She had known her husband since the pair were in elementary school together. They were friends in high school and performed together in band. They also attended prom together. It was only after they graduated and went off to college, the two realized they shared a deep love for one another.
All those years of friendship before, Sue Cozby trusted his decision-making abilities. If he was serious about becoming a priest, she was determined to support him, she said.
“I never worried too much about it. We had such good and similar backgrounds that I always thought we’d make it work. And I think we did a pretty good job at it.”
They married June 6, 1971, and the day after Christmas the same year, he was ordained a deacon. That was also the year he started growing out his beard, a physical trait he grew famous for as the years passed, especially as it grew long and grayed.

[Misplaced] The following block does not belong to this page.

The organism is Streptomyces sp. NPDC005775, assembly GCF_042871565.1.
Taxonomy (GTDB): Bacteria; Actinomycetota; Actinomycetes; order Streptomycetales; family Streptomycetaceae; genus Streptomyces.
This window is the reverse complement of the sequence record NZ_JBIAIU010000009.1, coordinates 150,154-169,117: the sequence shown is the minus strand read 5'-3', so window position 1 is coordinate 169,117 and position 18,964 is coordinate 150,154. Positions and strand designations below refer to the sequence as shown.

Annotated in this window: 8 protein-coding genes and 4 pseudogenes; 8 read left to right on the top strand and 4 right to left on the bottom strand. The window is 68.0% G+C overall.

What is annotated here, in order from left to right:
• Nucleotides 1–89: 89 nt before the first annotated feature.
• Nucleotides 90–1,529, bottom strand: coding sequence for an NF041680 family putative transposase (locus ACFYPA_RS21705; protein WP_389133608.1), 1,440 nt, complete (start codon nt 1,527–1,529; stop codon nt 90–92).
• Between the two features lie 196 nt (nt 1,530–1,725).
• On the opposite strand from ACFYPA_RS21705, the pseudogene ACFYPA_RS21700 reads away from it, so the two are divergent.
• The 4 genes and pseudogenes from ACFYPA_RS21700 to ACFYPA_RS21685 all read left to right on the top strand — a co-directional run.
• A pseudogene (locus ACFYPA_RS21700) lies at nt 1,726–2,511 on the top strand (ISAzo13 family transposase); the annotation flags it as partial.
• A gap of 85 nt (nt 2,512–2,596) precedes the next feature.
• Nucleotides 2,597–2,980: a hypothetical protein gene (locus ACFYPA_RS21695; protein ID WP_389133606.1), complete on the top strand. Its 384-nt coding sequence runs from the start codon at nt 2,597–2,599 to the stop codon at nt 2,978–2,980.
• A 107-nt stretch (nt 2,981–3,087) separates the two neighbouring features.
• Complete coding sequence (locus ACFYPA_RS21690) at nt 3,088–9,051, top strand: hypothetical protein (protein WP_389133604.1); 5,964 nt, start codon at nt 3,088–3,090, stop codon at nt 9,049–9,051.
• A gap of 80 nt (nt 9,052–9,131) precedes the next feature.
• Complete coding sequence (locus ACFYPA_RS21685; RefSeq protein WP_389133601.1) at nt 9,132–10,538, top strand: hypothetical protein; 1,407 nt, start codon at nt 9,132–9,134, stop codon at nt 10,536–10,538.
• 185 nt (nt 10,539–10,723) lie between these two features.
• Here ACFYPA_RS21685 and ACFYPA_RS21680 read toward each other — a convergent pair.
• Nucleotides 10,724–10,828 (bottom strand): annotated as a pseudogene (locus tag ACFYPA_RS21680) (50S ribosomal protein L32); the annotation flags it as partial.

“It started the week after we got married because whenever he would come home from seminary my mother would always make him shave it. It was just a little fuzzy then,” his widow said, giggling.
A few years later, he was ordained a priest in 1973, earning a master’s of divinity and graduating valedictorian from his seminarian class.
Though he had taken the name Dimitri in the Orthodox Church years earlier, his identity and evolution as Father Dimitri was officially underway. He was also experiencing another new title – Dad.
The couple had their eldest son, John, followed by David and Chrysa, and moved from parishes in Illinois and Wisconsin before landing in North Carolina.
At the invitation of an archbishop, the young priest was informed he could lead St. Gregorios Orthodox Church in Raleigh if he could simultaneously complete his doctorate degree.